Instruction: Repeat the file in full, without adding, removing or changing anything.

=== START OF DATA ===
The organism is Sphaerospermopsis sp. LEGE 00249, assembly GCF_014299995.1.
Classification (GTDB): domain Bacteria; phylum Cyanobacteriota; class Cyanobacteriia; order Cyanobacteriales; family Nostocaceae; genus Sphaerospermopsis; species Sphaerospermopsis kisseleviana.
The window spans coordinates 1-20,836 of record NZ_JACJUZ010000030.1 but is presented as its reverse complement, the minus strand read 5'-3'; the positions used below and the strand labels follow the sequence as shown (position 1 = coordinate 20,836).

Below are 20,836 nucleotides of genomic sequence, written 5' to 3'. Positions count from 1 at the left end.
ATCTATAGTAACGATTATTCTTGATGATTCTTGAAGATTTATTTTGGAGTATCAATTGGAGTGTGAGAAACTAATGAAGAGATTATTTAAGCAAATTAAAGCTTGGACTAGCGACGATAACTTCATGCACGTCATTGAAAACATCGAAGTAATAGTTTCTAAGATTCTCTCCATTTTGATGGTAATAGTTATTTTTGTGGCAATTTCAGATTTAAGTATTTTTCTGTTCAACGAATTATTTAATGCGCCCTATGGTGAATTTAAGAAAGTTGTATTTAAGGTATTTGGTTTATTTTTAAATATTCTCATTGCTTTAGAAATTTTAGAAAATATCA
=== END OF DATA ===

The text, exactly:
The organism is Sphaerospermopsis sp. LEGE 00249, assembly GCF_014299995.1.
Classification (GTDB): domain Bacteria; phylum Cyanobacteriota; class Cyanobacteriia; order Cyanobacteriales; family Nostocaceae; genus Sphaerospermopsis; species Sphaerospermopsis kisseleviana.
The window spans coordinates 1-20,836 of record NZ_JACJUZ010000030.1 but is presented as its reverse complement, the minus strand read 5'-3'; the positions used below and the strand labels follow the sequence as shown (position 1 = coordinate 20,836).

Below are 20,836 nucleotides of genomic sequence, written 5' to 3'. Positions count from 1 at the left end.
ATCTATAGTAACGATTATTCTTGATGATTCTTGAAGATTTATTTTGGAGTATCAATTGGAGTGTGAGAAACTAATGAAGAGATTATTTAAGCAAATTAAAGCTTGGACTAGCGACGATAACTTCATGCACGTCATTGAAAACATCGAAGTAATAGTTTCTAAGATTCTCTCCATTTTGATGGTAATAGTTATTTTTGTGGCAATTTCAGATTTAAGTATTTTTCTGTTCAACGAATTATTTAATGCGCCCTATGGTGAATTTAAGAAAGTTGTATTTAAGGTATTTGGTTTATTTTTAAATATTCTCATTGCTTTAGAAATTTTAGAAAATATCA